This article was first published in The Straits Times on Jan 10, 2009.
Bachelor Ian Fong’s home is a cosy, two-storey abode that would not look out of place in the English countryside. It is, however, located in a residential estate in Whampoa.
It also looks like a terrace home when it is actually HDB property: It is one of 285 such landed flats that were built in the 1970s by the Singapore Improvement Trust (SIT), the predecessor of the Housing and Development Board (HDB).
Besides Whampoa, there are similar two-storey flats along Stirling Road in Queenstown.
Mr Fong, managing director of public relations and design firm Sirius Art, bought the 1,300 sq ft property for $418,000 and moved in last April. It is considered a three-room flat because it has two bedrooms on the second floor and a living room and kitchen on the first.
“It was the price that attracted me,” says the 40-year-old, who considered buying landed property in other areas. With this flat, he gets to live in a landed home at a fraction of the price. It has 65 years left on its 99-year lease.
He worked with his company’s designer and spent about $150,000 on renovations, which included installing a bathroom on the second storey and extending the living room area by about 1m into the front garden.
He describes his home, where he lives alone, as one that is modern, eclectic and English “but also with bits of Orientalism, because I’m very Chinese at heart”.
Eclecticism can be a challenge, he adds, because “everything has to look different, yet still match”. On the bright side, it gives him “more leeway as I can buy anything without worrying about it not fitting in”.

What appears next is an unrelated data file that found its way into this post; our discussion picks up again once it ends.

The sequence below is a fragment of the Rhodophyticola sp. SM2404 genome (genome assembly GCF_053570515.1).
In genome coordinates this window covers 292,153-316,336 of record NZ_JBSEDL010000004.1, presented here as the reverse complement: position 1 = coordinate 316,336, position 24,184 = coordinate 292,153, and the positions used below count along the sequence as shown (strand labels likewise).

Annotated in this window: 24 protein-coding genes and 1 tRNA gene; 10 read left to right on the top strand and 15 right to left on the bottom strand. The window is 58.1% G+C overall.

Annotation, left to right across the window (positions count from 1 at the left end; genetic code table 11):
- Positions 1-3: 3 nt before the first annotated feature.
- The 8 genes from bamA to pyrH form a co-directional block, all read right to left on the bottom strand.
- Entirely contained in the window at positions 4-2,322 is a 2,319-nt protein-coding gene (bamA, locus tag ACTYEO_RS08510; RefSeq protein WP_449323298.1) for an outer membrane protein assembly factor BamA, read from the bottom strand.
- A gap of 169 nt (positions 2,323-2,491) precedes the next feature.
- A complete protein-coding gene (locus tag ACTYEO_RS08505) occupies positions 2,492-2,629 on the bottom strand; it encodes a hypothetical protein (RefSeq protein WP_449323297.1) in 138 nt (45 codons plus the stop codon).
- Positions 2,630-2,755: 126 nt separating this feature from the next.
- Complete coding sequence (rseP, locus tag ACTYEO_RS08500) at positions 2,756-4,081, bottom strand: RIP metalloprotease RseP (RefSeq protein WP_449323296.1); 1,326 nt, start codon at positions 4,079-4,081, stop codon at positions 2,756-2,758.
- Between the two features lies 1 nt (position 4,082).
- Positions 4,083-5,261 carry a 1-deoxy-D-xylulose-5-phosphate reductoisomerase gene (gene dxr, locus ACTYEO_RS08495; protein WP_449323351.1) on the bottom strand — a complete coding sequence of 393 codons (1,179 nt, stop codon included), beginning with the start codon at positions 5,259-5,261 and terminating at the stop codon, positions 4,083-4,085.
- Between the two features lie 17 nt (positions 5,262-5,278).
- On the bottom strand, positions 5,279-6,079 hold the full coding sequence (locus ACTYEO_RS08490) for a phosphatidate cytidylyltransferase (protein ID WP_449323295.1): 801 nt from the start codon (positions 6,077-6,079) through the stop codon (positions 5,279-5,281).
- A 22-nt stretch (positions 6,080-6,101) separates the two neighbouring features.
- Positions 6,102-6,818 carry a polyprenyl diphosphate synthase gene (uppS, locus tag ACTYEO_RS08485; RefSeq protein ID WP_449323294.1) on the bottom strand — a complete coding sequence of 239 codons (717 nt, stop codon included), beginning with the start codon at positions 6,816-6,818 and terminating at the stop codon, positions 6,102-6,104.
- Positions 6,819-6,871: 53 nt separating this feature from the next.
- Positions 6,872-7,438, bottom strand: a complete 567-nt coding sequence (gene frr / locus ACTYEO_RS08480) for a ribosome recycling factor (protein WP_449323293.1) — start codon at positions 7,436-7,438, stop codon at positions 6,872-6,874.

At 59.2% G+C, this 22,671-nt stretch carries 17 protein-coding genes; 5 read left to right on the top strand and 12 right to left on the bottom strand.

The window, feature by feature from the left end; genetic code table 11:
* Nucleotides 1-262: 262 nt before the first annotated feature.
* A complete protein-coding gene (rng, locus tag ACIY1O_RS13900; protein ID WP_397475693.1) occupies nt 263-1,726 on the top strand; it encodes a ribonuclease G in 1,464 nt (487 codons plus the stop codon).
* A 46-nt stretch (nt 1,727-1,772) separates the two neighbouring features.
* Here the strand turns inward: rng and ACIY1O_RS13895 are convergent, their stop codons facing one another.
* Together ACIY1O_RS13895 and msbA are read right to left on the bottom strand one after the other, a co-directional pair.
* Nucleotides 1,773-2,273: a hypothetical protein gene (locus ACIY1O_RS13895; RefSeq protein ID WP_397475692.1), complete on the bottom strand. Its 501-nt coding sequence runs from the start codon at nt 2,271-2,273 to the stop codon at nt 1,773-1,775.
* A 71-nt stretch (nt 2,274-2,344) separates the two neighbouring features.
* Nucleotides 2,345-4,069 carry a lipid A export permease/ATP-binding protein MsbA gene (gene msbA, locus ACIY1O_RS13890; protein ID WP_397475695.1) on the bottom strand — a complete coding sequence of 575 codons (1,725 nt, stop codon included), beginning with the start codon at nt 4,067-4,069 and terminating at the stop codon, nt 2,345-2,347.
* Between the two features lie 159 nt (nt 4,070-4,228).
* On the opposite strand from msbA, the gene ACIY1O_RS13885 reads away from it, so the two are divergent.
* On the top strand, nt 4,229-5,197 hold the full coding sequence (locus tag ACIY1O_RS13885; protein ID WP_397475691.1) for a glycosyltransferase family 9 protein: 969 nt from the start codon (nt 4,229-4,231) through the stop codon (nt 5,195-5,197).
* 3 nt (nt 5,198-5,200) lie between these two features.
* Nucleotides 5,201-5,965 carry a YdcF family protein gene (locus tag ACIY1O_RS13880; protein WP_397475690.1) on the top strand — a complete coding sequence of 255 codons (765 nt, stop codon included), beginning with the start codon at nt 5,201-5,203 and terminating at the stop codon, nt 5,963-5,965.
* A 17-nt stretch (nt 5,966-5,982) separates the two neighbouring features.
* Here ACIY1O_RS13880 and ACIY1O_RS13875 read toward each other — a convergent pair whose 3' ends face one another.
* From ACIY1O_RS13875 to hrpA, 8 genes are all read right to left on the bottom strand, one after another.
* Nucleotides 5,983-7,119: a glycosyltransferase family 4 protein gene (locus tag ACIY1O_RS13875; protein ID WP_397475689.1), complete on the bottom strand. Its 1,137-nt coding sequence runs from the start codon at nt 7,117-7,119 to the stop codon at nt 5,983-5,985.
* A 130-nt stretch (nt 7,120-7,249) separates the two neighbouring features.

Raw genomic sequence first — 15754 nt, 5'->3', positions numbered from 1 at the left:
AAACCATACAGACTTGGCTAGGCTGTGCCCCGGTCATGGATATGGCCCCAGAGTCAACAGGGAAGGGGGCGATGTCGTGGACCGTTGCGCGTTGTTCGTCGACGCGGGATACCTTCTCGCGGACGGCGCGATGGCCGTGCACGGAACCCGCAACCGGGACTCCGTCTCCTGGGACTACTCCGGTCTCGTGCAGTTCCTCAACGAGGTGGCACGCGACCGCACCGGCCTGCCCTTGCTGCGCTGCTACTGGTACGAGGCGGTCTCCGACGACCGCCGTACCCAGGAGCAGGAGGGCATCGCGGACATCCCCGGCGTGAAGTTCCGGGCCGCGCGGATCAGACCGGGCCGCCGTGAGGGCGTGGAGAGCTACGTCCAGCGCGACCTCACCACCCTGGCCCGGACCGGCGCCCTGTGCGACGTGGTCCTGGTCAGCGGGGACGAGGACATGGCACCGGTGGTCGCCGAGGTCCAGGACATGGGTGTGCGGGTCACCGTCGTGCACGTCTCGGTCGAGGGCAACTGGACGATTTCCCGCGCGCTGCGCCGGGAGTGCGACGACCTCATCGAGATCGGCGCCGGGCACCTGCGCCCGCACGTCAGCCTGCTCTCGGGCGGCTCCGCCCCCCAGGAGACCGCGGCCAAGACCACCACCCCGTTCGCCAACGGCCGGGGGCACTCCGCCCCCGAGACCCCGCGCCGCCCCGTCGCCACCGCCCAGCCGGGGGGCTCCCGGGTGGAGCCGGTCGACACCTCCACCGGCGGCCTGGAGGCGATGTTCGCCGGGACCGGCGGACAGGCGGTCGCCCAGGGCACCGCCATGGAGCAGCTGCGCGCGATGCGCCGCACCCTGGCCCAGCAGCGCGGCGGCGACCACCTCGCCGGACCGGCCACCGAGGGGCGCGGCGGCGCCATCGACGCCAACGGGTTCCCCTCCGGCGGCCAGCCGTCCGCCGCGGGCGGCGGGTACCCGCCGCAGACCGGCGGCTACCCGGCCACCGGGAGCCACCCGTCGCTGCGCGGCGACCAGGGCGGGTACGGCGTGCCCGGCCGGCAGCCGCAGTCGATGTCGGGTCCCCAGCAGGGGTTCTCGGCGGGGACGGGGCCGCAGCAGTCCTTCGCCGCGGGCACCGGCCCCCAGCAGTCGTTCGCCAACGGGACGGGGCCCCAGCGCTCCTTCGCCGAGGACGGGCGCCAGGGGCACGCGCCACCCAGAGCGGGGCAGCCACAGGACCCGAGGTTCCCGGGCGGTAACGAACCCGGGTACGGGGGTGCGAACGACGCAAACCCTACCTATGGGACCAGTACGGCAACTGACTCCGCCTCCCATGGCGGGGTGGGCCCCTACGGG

He also has no qualms about mixing expensive and affordable pieces for his home. For example, his living room has a $6,000 Natuzzi leather sofa and vases from Ikea that cost less than $20 each.
His bedroom is filled with Oriental furniture that is painted white. It is less boring this way and gives the furniture an alternative look, he says. Dominating the space is an Oriental shelf filled with photos, toys and figurines, all adding to the eclectic look.
The other room, which is for guests, is decorated simply with light green wallpaper and a beige sofa bed.
For a touch of luxury, he lined the walls in his living room and kitchen with wallpaper, but only the upper half, “to give the room more dimension and make the ceiling look higher”.
Explaining his choice of the mostly brown wallpaper design, Mr Fong says: “Florals would make it too girly. I wanted something more masculine.”
Because he is an avid cook who enjoys entertaining, his favourite part of the home is his all-white kitchen, which immediately gets a wipe-down whenever he spots any stains.
“All my guests prefer hanging around the island in the kitchen, rather than in the living room,” he says with a chuckle.